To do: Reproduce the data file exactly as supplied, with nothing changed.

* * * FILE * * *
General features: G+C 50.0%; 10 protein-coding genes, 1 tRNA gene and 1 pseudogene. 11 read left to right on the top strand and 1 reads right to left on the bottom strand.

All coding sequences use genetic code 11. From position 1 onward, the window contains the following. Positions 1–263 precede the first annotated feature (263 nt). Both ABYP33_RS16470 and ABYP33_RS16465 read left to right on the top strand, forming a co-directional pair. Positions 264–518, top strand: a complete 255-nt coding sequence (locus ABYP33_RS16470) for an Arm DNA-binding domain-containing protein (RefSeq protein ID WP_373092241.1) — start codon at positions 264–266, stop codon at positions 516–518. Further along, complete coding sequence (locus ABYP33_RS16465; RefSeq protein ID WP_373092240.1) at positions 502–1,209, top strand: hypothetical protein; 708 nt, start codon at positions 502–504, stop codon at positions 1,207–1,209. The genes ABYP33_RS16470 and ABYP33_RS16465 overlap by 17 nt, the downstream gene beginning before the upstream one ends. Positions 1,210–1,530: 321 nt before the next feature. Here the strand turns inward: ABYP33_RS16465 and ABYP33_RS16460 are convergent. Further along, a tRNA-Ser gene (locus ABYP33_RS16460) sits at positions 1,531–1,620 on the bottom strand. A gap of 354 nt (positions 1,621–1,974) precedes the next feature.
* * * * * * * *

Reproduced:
General features: G+C 50.0%; 10 protein-coding genes, 1 tRNA gene and 1 pseudogene. 11 read left to right on the top strand and 1 reads right to left on the bottom strand.

All coding sequences use genetic code 11. From position 1 onward, the window contains the following. Positions 1–263 precede the first annotated feature (263 nt). Both ABYP33_RS16470 and ABYP33_RS16465 read left to right on the top strand, forming a co-directional pair. Positions 264–518, top strand: a complete 255-nt coding sequence (locus ABYP33_RS16470) for an Arm DNA-binding domain-containing protein (RefSeq protein ID WP_373092241.1) — start codon at positions 264–266, stop codon at positions 516–518. Further along, complete coding sequence (locus ABYP33_RS16465; RefSeq protein ID WP_373092240.1) at positions 502–1,209, top strand: hypothetical protein; 708 nt, start codon at positions 502–504, stop codon at positions 1,207–1,209. The genes ABYP33_RS16470 and ABYP33_RS16465 overlap by 17 nt, the downstream gene beginning before the upstream one ends. Positions 1,210–1,530: 321 nt before the next feature. Here the strand turns inward: ABYP33_RS16465 and ABYP33_RS16460 are convergent. Further along, a tRNA-Ser gene (locus ABYP33_RS16460) sits at positions 1,531–1,620 on the bottom strand. A gap of 354 nt (positions 1,621–1,974) precedes the next feature.